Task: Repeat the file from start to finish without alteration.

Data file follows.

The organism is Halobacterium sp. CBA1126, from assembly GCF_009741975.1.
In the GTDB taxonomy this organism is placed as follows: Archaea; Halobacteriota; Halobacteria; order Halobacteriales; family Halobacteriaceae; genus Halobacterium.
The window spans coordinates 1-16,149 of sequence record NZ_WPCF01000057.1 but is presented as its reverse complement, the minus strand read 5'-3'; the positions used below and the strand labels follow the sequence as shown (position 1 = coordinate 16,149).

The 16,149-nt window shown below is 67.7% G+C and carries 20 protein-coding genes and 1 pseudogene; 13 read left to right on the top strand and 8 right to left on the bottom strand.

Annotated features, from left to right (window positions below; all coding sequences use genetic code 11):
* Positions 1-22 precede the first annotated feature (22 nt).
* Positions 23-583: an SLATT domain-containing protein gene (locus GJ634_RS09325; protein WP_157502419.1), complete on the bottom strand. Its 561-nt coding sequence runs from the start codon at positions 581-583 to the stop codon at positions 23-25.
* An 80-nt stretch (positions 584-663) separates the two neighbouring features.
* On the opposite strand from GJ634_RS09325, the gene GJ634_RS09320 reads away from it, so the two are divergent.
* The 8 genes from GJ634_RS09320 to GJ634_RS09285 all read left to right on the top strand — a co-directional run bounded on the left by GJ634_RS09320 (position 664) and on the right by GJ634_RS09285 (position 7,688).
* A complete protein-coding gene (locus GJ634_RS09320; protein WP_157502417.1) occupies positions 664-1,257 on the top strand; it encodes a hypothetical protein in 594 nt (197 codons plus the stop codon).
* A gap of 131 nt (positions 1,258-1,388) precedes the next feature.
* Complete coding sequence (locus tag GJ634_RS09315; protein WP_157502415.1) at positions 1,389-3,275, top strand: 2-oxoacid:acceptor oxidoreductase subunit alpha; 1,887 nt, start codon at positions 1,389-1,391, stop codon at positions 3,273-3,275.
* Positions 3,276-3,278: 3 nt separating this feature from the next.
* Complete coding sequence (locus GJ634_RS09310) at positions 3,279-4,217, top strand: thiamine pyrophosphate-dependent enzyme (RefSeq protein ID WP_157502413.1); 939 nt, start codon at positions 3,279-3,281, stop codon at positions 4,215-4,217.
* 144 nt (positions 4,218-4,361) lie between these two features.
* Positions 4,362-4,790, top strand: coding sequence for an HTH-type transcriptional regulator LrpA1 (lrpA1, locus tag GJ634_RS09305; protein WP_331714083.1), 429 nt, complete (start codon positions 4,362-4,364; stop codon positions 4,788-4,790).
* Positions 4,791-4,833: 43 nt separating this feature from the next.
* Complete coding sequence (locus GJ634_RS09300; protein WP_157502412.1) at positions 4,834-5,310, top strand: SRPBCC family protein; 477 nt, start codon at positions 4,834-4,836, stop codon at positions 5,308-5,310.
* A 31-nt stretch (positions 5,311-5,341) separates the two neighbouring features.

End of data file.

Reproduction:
The organism is Halobacterium sp. CBA1126, from assembly GCF_009741975.1.
In the GTDB taxonomy this organism is placed as follows: Archaea; Halobacteriota; Halobacteria; order Halobacteriales; family Halobacteriaceae; genus Halobacterium.
The window spans coordinates 1-16,149 of sequence record NZ_WPCF01000057.1 but is presented as its reverse complement, the minus strand read 5'-3'; the positions used below and the strand labels follow the sequence as shown (position 1 = coordinate 16,149).

The 16,149-nt window shown below is 67.7% G+C and carries 20 protein-coding genes and 1 pseudogene; 13 read left to right on the top strand and 8 right to left on the bottom strand.

Annotated features, from left to right (window positions below; all coding sequences use genetic code 11):
* Positions 1-22 precede the first annotated feature (22 nt).
* Positions 23-583: an SLATT domain-containing protein gene (locus GJ634_RS09325; protein WP_157502419.1), complete on the bottom strand. Its 561-nt coding sequence runs from the start codon at positions 581-583 to the stop codon at positions 23-25.
* An 80-nt stretch (positions 584-663) separates the two neighbouring features.
* On the opposite strand from GJ634_RS09325, the gene GJ634_RS09320 reads away from it, so the two are divergent.
* The 8 genes from GJ634_RS09320 to GJ634_RS09285 all read left to right on the top strand — a co-directional run bounded on the left by GJ634_RS09320 (position 664) and on the right by GJ634_RS09285 (position 7,688).
* A complete protein-coding gene (locus GJ634_RS09320; protein WP_157502417.1) occupies positions 664-1,257 on the top strand; it encodes a hypothetical protein in 594 nt (197 codons plus the stop codon).
* A gap of 131 nt (positions 1,258-1,388) precedes the next feature.
* Complete coding sequence (locus tag GJ634_RS09315; protein WP_157502415.1) at positions 1,389-3,275, top strand: 2-oxoacid:acceptor oxidoreductase subunit alpha; 1,887 nt, start codon at positions 1,389-1,391, stop codon at positions 3,273-3,275.
* Positions 3,276-3,278: 3 nt separating this feature from the next.
* Complete coding sequence (locus GJ634_RS09310) at positions 3,279-4,217, top strand: thiamine pyrophosphate-dependent enzyme (RefSeq protein ID WP_157502413.1); 939 nt, start codon at positions 3,279-3,281, stop codon at positions 4,215-4,217.
* 144 nt (positions 4,218-4,361) lie between these two features.
* Positions 4,362-4,790, top strand: coding sequence for an HTH-type transcriptional regulator LrpA1 (lrpA1, locus tag GJ634_RS09305; protein WP_331714083.1), 429 nt, complete (start codon positions 4,362-4,364; stop codon positions 4,788-4,790).
* Positions 4,791-4,833: 43 nt separating this feature from the next.
* Complete coding sequence (locus GJ634_RS09300; protein WP_157502412.1) at positions 4,834-5,310, top strand: SRPBCC family protein; 477 nt, start codon at positions 4,834-4,836, stop codon at positions 5,308-5,310.
* A 31-nt stretch (positions 5,311-5,341) separates the two neighbouring features.